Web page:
Posted on by Nevil Agrawal

Chalcedony was named after an ancient Greek town called “Chalkedon” in Asia Minor. The name “chalcedony” is believed to have derived from the Latin word “chalcedonius”. An oxide mineral from the quartz group, chalcedony, contains a variety of beautiful gemstones that are formed during the volcanic eruptions in igneous, sedimentary and metamorphic rocks.

Often carved to make official seals, chalcedony has a long history and is wrapped in rich folklore. The Romans used it to make seals, amulets and signet rings, while Native American Indians used it for ceremonial purposes. With time the uses of this stone have changed, but the desire for it has only increased.

All the semi-precious stones from the chalcedony group are tough, which is why they are quite popular for making different ornaments and jewelry. Here is a buying guide that will tell you everything about chalcedony and how to identify a real one.



chalcedony cabochons


What is chalcedony?


Chalcedony is a cryptocrystalline form of silica that is composed of very fine intergrowths of quartz and moganite. This microcrystalline type of quartz has many varieties and every variety has a different color. Here are some of the classic varieties of chalcedony –

  • Agate – A multicolored banded variety
  • Aventurine – Mostly green in color
  • Bloodstone – A dark green to blackish-green variety with brown or red spots
  • Carnelian – An orange variety, can also appear reddish-brown
  • Chrysoprase – An apple-green variety that may also be deeper green in color
  • Jasper – Typically red, brown, green and yellow, rare blue specimens can also be found
  • Onyx – Can be red, orange, or brown with white bands
  • Sard and Sardonyx – Sard is yellow to brown and sardonyx is found in multiple colors like gray, black, brown, yellow, white, purple, pink and green
  • Tiger’s eye – A golden-brown variety with golden stripes


Where is chalcedony found?


Found in the sedimentary rocks or volcanic environment, the most significant source of chalcedony is the United States. There are other sources of this gemstone, too, including Uruguay, India, Madagascar, Myanmar, Mexico, Brazil, and Southwestern Africa.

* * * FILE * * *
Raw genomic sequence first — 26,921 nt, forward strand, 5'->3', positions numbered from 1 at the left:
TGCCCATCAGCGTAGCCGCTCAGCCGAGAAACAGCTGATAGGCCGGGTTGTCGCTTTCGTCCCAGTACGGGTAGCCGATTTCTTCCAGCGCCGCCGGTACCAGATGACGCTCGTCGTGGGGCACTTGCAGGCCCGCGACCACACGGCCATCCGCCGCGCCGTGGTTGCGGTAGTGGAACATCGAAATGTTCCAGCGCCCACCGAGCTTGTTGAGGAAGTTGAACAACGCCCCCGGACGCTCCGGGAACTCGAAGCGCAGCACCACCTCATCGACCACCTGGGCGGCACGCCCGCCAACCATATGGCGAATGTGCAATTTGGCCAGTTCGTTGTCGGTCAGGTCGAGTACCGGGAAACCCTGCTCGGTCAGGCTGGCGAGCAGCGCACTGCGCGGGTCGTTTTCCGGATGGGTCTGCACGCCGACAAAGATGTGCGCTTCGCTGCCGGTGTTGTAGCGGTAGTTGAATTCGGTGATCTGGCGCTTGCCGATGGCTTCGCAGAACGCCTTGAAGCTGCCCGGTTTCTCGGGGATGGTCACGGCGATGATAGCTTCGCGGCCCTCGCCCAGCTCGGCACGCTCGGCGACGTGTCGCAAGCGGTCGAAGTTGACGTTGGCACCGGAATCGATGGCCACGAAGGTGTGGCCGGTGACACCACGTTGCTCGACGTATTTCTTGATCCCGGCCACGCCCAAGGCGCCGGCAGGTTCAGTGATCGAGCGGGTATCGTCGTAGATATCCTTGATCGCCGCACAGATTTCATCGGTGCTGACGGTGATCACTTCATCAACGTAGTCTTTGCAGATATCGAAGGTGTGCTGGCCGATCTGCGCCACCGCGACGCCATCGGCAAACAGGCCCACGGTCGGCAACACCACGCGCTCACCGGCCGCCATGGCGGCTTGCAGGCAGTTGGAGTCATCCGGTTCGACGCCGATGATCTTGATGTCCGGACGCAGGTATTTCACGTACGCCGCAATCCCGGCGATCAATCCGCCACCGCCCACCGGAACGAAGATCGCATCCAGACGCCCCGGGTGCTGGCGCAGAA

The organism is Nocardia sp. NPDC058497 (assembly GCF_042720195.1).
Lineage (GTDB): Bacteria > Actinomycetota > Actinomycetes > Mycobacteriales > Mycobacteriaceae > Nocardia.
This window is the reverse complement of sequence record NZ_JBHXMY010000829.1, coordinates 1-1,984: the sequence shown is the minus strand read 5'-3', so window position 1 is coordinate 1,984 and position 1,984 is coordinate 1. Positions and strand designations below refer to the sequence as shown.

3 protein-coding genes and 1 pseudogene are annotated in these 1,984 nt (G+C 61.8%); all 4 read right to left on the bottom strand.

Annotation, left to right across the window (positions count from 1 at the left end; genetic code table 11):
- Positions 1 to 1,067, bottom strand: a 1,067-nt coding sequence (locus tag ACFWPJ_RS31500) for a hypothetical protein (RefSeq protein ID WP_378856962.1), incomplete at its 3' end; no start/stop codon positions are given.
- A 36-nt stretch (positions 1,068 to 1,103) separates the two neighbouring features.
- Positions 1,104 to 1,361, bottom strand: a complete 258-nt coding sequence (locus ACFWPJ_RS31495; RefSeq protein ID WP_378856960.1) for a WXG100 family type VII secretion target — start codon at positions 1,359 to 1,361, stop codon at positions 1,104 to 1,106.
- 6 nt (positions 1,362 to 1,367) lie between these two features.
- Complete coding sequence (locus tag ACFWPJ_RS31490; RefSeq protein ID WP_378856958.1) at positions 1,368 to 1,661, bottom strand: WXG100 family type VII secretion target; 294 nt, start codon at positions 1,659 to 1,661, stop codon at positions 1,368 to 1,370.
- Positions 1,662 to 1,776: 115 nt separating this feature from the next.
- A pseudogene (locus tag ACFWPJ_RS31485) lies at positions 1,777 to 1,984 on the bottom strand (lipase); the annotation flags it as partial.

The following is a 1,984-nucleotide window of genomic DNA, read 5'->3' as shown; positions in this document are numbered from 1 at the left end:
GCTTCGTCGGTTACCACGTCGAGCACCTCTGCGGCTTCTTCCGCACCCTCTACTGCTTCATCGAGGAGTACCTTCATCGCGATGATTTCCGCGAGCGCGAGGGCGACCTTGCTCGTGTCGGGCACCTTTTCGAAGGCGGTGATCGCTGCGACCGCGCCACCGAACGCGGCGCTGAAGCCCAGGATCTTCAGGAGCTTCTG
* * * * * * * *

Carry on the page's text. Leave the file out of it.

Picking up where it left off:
How to identify chalcedony?


Whenever buying chalcedony, keep in mind that it is always translucent and appears in solid, lighter shades that range from blue to white or gray. Chalcedony stones also possess slight piezoelectricity, just like tourmaline, and therefore can carry a small electrical charge. It is easy to distinguish chalcedony from other stones, but due to many varieties of this stone, it is sometimes difficult to differentiate it from its own kind. Therefore, for identification within the chalcedony family, it is important to keep the properties and colors of each variety in mind.


What are the varieties of chalcedony?


agate gemstone


  • Agate

Agates come in numerous shades, including brown, white, red, gray, pink, black, and yellow. This variety of chalcedony is highly popular due to its varied color band. The concentric and curved bands of this rock make it more appealing to the jewelry-makers. The agate too has sub-varieties, including moss agate, plume agate, dendritic agate and fire agate. They differ from each other due to the change in the composition of impurities.

carnelian gemstone
  • Carnelian

Carnelian stone is identified by its translucency and its orangish-reddish tone with mixed hues of brown. Carnelian stones can sometimes be confused with sard or jasper due to their similar properties, but since jasper is an opaque stone, it is differentiated easily. The stone is mostly seen in solid colors, but some specimens may come with dark patches or stripes.


chrysoprase gemstone



  • Chrysoprase

Chrysoprase can appear from nearly opaque to transparent. This apple-green variety of chalcedony is often referred to as ‘the stone of venus.’ The impurities of nickel silicates or nickel oxide in the composition make this stone green in color. Due to its high-quality source from Queensland, Australia, it is also called the Australian ‘jade’.


  • Heliotrope or Bloodstone

Widely known as bloodstone due to the red inclusions it comes with, this stone appears in dark green shades, displaying a vitreous luster when polished. Some heliotropes may also be blackish-green in color.


  • Chrome chalcedony

Colored by small amounts of chromium, chrome chalcedony is a green variety of chalcedony. Called Mtorolite, Mtorodite, or Matorolite in its main source Zimbabwe, the stone is often confused with chrysoprase.

onyx gemstone
  • Onyx

Onyx is a parallel banded oxide mineral. The stone comes in a variety of colors, including white, black, gray, red, and brown. Sardonyx is also a type of this stone that comes with bands of sard colors, while cornelian onyx includes color bands of carnelian colors. Onyx is identified with its translucent appearance, vitreous luster, and a white streak.